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May 2004

Teloptosis and Kenogen: Two New Concepts in Human Trichology

Author Affiliations

Copyright 2004 American Medical Association. All Rights Reserved. Applicable FARS/DFARS Restrictions Apply to Government Use.2004

Arch Dermatol. 2004;140(5):619-620. doi:10.1001/archderm.140.5.619

Recently, 2 new important concepts have been introduced in human trichology. They are exogen/teloptosis and kenogen. As it is customary when new concepts have to be accepted, some perplexity and confusion originated. We will try to clarify what exogen/teloptosis and kenogen mean and what importance they may gain in hair physiology and pathology.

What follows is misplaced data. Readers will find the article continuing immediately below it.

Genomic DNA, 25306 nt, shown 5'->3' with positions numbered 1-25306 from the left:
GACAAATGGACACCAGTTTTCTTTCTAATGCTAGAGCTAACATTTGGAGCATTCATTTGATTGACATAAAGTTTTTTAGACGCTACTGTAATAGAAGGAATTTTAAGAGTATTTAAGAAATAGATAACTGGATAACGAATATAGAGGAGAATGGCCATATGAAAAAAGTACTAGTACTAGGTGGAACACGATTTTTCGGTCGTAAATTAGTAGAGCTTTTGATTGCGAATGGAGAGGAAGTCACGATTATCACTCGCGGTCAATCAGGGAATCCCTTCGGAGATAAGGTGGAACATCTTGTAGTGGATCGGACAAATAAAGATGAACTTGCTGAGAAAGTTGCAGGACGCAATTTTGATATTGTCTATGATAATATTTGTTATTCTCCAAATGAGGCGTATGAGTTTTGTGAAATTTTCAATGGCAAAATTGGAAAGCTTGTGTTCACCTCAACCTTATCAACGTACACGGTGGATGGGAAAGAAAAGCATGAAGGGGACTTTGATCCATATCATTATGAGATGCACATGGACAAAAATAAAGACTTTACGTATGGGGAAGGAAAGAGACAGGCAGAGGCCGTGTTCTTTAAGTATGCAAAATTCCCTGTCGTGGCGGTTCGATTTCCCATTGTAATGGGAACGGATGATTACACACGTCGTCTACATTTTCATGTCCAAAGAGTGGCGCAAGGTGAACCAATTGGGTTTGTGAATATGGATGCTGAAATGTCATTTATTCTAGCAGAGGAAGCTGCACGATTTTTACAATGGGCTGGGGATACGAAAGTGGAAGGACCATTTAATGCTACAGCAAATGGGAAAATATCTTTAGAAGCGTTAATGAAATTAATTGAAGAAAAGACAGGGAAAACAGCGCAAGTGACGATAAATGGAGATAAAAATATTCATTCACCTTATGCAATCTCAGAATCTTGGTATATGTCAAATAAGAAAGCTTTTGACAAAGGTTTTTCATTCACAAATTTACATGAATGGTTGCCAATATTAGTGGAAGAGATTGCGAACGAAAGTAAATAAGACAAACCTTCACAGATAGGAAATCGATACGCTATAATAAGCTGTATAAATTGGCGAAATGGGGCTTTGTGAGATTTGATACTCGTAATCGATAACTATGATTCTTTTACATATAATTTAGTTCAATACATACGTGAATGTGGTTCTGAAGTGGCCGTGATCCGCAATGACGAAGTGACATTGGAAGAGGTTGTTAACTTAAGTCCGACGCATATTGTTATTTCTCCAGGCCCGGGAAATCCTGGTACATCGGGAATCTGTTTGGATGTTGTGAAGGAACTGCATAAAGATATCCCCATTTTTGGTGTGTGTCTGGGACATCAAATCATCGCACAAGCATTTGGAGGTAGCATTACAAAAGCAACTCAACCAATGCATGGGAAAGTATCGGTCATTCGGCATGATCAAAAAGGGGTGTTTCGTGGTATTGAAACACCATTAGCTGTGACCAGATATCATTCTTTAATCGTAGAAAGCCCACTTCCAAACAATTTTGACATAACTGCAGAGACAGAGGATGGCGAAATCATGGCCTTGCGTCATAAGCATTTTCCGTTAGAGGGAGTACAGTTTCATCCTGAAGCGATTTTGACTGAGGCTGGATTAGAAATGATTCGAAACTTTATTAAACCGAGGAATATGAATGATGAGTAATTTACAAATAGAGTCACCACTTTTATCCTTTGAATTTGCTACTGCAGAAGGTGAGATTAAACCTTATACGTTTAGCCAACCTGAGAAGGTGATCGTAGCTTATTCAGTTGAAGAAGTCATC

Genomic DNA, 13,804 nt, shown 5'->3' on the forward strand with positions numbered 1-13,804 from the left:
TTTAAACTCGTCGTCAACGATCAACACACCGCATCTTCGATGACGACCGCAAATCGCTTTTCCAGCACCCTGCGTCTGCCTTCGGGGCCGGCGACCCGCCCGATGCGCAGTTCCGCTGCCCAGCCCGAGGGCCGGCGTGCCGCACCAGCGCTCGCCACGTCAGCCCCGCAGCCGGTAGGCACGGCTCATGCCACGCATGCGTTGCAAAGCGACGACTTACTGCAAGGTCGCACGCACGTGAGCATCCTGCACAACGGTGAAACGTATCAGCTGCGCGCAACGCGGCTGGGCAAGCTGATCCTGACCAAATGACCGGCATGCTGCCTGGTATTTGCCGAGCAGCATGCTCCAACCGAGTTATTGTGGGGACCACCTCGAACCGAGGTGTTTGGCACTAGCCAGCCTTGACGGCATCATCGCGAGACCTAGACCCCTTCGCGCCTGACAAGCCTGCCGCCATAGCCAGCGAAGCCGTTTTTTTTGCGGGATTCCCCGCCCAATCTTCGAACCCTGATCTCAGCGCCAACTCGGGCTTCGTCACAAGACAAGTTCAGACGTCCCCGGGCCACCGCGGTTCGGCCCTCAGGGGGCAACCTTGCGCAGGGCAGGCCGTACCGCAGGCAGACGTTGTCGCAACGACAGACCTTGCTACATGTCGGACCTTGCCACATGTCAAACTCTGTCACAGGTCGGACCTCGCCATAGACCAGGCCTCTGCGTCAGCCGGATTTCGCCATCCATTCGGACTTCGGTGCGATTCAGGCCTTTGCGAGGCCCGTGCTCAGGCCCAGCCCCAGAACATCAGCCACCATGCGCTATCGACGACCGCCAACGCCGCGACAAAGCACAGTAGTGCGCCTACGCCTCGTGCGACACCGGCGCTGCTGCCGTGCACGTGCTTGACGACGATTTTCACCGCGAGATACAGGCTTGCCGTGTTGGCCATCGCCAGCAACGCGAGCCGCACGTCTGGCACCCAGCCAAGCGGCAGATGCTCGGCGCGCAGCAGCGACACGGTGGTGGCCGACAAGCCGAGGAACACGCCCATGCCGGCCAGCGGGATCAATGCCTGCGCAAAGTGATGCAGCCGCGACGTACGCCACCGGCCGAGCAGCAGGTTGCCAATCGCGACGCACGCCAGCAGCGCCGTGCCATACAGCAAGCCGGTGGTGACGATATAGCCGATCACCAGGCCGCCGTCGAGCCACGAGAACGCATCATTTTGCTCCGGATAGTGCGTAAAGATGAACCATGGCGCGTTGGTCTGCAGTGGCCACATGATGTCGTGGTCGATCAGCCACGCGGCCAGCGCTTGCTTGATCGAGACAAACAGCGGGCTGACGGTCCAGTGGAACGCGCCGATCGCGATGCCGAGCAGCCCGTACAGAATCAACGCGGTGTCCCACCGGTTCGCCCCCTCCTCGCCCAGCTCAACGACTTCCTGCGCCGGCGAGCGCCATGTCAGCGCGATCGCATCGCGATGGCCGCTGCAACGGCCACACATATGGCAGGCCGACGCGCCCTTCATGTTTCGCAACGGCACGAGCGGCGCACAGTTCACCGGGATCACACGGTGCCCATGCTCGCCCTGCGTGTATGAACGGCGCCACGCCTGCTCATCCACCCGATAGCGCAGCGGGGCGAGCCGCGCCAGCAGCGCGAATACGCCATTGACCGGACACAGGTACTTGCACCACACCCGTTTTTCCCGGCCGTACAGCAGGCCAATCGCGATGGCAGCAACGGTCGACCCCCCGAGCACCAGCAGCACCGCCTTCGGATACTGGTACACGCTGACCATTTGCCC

Exogen is a term coined by Stenn1 and indicates the moment in which the club hair is shed from the follicle that is already occupied by a new terminal anagen hair. In Stenn's view, exogen, as the term suggests, is a new phase of the hair cycle. Its duration, however, is too short for deserving the privilege of a "phase" and, as Piérard-Franchimont and Piérard2 remarked, the term might rather suggest a biological exogenous process opposite to an endogenous one. They proposed instead the term teloptosis derived from the Greek τϵλος πτωση (falling off) to indicate the same phenomenon.